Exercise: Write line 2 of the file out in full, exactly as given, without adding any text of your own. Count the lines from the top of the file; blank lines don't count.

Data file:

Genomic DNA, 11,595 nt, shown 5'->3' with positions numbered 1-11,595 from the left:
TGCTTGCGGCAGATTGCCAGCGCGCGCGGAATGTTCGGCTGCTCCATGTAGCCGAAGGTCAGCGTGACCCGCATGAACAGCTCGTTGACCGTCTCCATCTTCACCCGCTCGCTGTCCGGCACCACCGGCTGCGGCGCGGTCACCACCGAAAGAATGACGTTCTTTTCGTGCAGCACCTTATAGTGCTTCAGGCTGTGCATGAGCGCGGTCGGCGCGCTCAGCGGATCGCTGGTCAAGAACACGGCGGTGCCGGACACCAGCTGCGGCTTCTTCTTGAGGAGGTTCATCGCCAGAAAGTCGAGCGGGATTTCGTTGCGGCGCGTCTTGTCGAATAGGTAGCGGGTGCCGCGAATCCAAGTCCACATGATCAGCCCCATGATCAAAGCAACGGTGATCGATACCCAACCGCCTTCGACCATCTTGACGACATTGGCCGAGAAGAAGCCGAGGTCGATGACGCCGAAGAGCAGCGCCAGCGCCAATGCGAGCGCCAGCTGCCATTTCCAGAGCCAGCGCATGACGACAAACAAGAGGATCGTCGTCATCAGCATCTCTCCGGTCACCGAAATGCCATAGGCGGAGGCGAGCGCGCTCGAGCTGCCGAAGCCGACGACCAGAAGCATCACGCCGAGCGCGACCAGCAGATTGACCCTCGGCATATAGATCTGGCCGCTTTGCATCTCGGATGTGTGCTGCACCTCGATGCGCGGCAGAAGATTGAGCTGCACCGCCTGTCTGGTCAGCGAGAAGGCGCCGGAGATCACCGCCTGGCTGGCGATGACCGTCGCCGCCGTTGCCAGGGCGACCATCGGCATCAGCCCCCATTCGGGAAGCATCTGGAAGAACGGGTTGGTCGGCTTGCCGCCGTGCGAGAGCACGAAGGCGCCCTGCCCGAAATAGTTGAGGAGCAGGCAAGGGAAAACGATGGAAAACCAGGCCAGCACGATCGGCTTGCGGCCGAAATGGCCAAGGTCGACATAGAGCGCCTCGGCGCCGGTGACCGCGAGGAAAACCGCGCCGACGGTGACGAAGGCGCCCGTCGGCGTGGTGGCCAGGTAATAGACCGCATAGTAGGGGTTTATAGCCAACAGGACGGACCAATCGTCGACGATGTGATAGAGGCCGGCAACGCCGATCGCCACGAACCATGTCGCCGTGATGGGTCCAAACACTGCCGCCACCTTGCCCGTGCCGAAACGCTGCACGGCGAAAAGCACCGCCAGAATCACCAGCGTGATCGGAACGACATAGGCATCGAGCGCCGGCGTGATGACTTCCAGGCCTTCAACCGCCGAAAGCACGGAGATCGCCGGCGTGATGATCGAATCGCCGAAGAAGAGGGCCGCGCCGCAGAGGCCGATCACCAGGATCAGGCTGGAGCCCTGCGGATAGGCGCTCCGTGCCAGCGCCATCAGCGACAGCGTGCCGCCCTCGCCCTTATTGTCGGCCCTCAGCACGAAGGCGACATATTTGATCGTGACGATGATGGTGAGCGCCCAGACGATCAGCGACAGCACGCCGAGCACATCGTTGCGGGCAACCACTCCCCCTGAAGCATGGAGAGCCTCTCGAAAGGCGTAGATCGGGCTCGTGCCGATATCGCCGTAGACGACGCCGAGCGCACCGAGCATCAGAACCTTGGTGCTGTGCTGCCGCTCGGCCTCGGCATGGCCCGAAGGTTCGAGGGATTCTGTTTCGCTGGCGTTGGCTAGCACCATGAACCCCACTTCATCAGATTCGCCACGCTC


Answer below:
TGCTTGCGGCAGATTGCCAGCGCGCGCGGAATGTTCGGCTGCTCCATGTAGCCGAAGGTCAGCGTGACCCGCATGAACAGCTCGTTGACCGTCTCCATCTTCACCCGCTCGCTGTCCGGCACCACCGGCTGCGGCGCGGTCACCACCGAAAGAATGACGTTCTTTTCGTGCAGCACCTTATAGTGCTTCAGGCTGTGCATGAGCGCGGTCGGCGCGCTCAGCGGATCGCTGGTCAAGAACACGGCGGTGCCGGACACCAGCTGCGGCTTCTTCTTGAGGAGGTTCATCGCCAGAAAGTCGAGCGGGATTTCGTTGCGGCGCGTCTTGTCGAATAGGTAGCGGGTGCCGCGAATCCAAGTCCACATGATCAGCCCCATGATCAAAGCAACGGTGATCGATACCCAACCGCCTTCGACCATCTTGACGACATTGGCCGAGAAGAAGCCGAGGTCGATGACGCCGAAGAGCAGCGCCAGCGCCAATGCGAGCGCCAGCTGCCATTTCCAGAGCCAGCGCATGACGACAAACAAGAGGATCGTCGTCATCAGCATCTCTCCGGTCACCGAAATGCCATAGGCGGAGGCGAGCGCGCTCGAGCTGCCGAAGCCGACGACCAGAAGCATCACGCCGAGCGCGACCAGCAGATTGACCCTCGGCATATAGATCTGGCCGCTTTGCATCTCGGATGTGTGCTGCACCTCGATGCGCGGCAGAAGATTGAGCTGCACCGCCTGTCTGGTCAGCGAGAAGGCGCCGGAGATCACCGCCTGGCTGGCGATGACCGTCGCCGCCGTTGCCAGGGCGACCATCGGCATCAGCCCCCATTCGGGAAGCATCTGGAAGAACGGGTTGGTCGGCTTGCCGCCGTGCGAGAGCACGAAGGCGCCCTGCCCGAAATAGTTGAGGAGCAGGCAAGGGAAAACGATGGAAAACCAGGCCAGCACGATCGGCTTGCGGCCGAAATGGCCAAGGTCGACATAGAGCGCCTCGGCGCCGGTGACCGCGAGGAAAACCGCGCCGACGGTGACGAAGGCGCCCGTCGGCGTGGTGGCCAGGTAATAGACCGCATAGTAGGGGTTTATAGCCAACAGGACGGACCAATCGTCGACGATGTGATAGAGGCCGGCAACGCCGATCGCCACGAACCATGTCGCCGTGATGGGTCCAAACACTGCCGCCACCTTGCCCGTGCCGAAACGCTGCACGGCGAAAAGCACCGCCAGAATCACCAGCGTGATCGGAACGACATAGGCATCGAGCGCCGGCGTGATGACTTCCAGGCCTTCAACCGCCGAAAGCACGGAGATCGCCGGCGTGATGATCGAATCGCCGAAGAAGAGGGCCGCGCCGCAGAGGCCGATCACCAGGATCAGGCTGGAGCCCTGCGGATAGGCGCTCCGTGCCAGCGCCATCAGCGACAGCGTGCCGCCCTCGCCCTTATTGTCGGCCCTCAGCACGAAGGCGACATATTTGATCGTGACGATGATGGTGAGCGCCCAGACGATCAGCGACAGCACGCCGAGCACATCGTTGCGGGCAACCACTCCCCCTGAAGCATGGAGAGCCTCTCGAAAGGCGTAGATCGGGCTCGTGCCGATATCGCCGTAGACGACGCCGAGCGCACCGAGCATCAGAACCTTGGTGCTGTGCTGCCGCTCGGCCTCGGCATGGCCCGAAGGTTCGAGGGATTCTGTTTCGCTGGCGTTGGCTAGCACCATGAACCCCACTTCATCAGATTCGCCACGCTC